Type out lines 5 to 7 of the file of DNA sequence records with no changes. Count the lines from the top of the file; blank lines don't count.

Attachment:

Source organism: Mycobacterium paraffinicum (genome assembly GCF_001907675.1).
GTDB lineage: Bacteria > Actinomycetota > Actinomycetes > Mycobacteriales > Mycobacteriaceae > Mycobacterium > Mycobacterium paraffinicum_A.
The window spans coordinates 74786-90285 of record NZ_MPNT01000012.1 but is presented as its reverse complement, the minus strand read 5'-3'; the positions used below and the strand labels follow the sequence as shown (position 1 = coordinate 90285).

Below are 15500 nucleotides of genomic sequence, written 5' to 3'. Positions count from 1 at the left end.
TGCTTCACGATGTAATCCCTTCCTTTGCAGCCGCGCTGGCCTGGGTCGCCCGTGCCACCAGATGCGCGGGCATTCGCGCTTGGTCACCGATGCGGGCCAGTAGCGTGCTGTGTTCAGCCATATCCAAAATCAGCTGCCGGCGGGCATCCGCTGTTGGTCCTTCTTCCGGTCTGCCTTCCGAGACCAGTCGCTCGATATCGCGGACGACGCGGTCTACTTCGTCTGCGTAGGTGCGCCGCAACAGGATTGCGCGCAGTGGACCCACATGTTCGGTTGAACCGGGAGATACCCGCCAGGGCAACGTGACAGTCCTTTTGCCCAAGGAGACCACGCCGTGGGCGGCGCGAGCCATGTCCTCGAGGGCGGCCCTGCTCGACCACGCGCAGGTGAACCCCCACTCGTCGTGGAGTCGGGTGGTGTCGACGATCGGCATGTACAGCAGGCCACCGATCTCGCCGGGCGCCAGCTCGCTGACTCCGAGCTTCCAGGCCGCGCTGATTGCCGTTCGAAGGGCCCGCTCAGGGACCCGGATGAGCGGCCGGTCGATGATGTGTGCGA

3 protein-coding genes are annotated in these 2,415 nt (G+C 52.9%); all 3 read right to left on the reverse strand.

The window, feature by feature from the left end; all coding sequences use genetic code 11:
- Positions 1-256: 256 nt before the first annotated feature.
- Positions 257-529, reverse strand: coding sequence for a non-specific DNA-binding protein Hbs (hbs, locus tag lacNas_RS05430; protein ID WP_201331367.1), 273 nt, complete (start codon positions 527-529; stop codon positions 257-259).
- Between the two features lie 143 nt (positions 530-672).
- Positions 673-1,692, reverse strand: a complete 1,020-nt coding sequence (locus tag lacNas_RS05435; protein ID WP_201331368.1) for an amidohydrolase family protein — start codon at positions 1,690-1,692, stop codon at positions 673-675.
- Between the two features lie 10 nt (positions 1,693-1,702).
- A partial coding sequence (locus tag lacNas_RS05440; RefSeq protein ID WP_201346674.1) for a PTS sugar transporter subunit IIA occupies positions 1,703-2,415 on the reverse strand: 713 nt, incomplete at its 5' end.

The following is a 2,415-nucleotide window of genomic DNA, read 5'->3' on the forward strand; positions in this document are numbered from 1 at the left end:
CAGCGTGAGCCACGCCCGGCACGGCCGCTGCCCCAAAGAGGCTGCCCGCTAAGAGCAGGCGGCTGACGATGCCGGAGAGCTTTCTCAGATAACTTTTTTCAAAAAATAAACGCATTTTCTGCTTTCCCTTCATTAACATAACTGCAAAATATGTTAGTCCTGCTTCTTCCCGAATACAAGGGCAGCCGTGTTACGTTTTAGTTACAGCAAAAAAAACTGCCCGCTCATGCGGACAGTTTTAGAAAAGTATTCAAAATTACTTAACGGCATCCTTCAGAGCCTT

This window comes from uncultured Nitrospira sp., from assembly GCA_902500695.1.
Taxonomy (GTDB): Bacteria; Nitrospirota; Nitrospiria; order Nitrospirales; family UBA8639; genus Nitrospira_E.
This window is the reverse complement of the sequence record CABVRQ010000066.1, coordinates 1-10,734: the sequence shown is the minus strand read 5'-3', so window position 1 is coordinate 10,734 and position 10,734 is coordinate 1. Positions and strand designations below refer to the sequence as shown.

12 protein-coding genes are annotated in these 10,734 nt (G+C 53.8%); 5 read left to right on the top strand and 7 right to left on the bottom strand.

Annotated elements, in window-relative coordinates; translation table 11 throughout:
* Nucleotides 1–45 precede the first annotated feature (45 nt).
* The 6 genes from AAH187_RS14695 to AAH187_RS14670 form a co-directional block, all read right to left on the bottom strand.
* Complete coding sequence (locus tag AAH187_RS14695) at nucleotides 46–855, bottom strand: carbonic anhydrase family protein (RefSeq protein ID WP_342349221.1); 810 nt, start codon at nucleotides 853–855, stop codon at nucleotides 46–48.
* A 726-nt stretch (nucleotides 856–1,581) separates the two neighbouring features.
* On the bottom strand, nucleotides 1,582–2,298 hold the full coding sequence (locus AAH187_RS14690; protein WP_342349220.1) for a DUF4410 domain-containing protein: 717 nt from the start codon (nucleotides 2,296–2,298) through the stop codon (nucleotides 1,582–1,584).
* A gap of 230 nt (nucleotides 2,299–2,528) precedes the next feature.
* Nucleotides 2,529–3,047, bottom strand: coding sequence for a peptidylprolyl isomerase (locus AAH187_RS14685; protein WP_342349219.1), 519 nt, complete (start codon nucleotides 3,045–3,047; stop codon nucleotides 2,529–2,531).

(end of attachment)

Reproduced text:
TGCTTCACGATGTAATCCCTTCCTTTGCAGCCGCGCTGGCCTGGGTCGCCCGTGCCACCAGATGCGCGGGCATTCGCGCTTGGTCACCGATGCGGGCCAGTAGCGTGCTGTGTTCAGCCATATCCAAAATCAGCTGCCGGCGGGCATCCGCTGTTGGTCCTTCTTCCGGTCTGCCTTCCGAGACCAGTCGCTCGATATCGCGGACGACGCGGTCTACTTCGTCTGCGTAGGTGCGCCGCAACAGGATTGCGCGCAGTGGACCCACATGTTCGGTTGAACCGGGAGATACCCGCCAGGGCAACGTGACAGTCCTTTTGCCCAAGGAGACCACGCCGTGGGCGGCGCGAGCCATGTCCTCGAGGGCGGCCCTGCTCGACCACGCGCAGGTGAACCCCCACTCGTCGTGGAGTCGGGTGGTGTCGACGATCGGCATGTACAGCAGGCCACCGATCTCGCCGGGCGCCAGCTCGCTGACTCCGAGCTTCCAGGCCGCGCTGATTGCCGTTCGAAGGGCCCGCTCAGGGACCCGGATGAGCGGCCGGTCGATGATGTGTGCGA

3 protein-coding genes are annotated in these 2,415 nt (G+C 52.9%); all 3 read right to left on the reverse strand.

The window, feature by feature from the left end; all coding sequences use genetic code 11: